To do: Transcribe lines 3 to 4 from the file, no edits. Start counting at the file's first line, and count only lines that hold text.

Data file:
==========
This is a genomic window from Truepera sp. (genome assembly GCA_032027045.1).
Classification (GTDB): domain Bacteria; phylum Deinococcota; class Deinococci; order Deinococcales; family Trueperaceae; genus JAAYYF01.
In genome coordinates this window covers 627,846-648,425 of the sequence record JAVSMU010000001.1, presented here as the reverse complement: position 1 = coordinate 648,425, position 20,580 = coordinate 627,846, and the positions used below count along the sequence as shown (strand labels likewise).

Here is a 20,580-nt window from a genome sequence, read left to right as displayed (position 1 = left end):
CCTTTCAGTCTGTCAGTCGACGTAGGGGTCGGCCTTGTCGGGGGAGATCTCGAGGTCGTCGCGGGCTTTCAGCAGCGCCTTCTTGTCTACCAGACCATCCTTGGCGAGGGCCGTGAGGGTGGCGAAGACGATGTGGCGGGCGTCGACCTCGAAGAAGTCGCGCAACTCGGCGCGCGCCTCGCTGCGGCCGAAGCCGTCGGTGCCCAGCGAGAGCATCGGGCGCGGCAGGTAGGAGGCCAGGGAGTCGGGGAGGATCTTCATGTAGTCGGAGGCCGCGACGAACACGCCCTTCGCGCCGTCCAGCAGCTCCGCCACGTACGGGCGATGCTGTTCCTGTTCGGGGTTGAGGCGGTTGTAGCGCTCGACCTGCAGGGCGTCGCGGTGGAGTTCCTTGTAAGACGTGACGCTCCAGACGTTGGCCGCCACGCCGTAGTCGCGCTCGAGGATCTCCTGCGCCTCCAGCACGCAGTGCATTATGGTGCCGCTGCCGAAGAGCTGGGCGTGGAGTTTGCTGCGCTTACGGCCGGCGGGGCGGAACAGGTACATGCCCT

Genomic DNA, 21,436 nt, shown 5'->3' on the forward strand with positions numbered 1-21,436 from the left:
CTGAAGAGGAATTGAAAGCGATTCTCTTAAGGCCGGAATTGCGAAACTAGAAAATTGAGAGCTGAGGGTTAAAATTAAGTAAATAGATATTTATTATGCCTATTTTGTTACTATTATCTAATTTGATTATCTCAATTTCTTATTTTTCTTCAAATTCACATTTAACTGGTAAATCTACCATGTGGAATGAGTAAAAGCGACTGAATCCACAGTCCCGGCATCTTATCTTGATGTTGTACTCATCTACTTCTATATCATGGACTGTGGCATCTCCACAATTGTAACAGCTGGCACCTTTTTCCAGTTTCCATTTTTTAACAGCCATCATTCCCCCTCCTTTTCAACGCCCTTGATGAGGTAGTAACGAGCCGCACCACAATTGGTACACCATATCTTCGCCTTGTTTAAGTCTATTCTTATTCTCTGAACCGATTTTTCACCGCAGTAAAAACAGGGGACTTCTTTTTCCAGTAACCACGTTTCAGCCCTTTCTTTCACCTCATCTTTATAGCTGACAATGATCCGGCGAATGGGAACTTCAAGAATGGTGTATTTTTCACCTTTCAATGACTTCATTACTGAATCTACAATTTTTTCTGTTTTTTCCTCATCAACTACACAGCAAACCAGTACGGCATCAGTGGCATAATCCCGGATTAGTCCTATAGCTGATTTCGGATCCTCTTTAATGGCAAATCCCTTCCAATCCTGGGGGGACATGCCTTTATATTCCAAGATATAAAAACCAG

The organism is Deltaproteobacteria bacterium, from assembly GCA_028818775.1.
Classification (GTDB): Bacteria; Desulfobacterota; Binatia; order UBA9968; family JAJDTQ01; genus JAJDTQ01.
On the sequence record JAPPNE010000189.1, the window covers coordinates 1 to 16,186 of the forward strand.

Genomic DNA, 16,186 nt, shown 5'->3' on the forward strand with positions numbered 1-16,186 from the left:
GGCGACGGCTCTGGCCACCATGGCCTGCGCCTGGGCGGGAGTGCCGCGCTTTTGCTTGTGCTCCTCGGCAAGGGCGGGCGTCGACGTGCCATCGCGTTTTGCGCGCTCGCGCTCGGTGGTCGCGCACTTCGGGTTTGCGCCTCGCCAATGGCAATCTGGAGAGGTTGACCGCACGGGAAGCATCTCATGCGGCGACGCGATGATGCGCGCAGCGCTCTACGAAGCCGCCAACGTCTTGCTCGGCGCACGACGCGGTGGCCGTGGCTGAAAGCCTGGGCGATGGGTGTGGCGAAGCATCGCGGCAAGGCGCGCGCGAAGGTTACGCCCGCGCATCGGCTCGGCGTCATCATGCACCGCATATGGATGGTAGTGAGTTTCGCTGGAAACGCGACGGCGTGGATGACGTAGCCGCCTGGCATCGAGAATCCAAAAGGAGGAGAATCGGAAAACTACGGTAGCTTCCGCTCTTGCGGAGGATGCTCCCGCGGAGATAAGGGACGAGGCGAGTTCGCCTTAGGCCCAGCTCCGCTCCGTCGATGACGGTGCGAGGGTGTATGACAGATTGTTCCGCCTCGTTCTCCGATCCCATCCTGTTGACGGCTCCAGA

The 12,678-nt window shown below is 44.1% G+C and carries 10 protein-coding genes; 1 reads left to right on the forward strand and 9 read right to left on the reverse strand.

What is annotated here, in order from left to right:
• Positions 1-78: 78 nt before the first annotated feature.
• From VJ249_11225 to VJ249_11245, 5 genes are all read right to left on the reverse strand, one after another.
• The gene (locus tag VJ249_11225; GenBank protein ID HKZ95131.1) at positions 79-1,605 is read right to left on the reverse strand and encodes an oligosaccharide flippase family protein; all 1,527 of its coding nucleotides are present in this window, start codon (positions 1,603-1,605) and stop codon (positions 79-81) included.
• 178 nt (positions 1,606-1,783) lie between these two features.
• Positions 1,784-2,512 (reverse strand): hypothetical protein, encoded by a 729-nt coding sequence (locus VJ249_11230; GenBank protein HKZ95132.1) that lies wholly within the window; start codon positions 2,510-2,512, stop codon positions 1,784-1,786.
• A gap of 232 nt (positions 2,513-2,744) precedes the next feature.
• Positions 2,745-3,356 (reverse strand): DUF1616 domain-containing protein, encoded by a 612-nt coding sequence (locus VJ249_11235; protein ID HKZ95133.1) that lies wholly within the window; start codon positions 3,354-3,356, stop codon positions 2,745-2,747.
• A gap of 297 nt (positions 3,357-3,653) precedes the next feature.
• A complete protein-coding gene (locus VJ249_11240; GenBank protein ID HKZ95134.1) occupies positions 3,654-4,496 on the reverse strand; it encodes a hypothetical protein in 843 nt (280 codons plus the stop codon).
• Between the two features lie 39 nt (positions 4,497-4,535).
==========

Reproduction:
In genome coordinates this window covers 627,846-648,425 of the sequence record JAVSMU010000001.1, presented here as the reverse complement: position 1 = coordinate 648,425, position 20,580 = coordinate 627,846, and the positions used below count along the sequence as shown (strand labels likewise).

Here is a 20,580-nt window from a genome sequence, read left to right as displayed (position 1 = left end):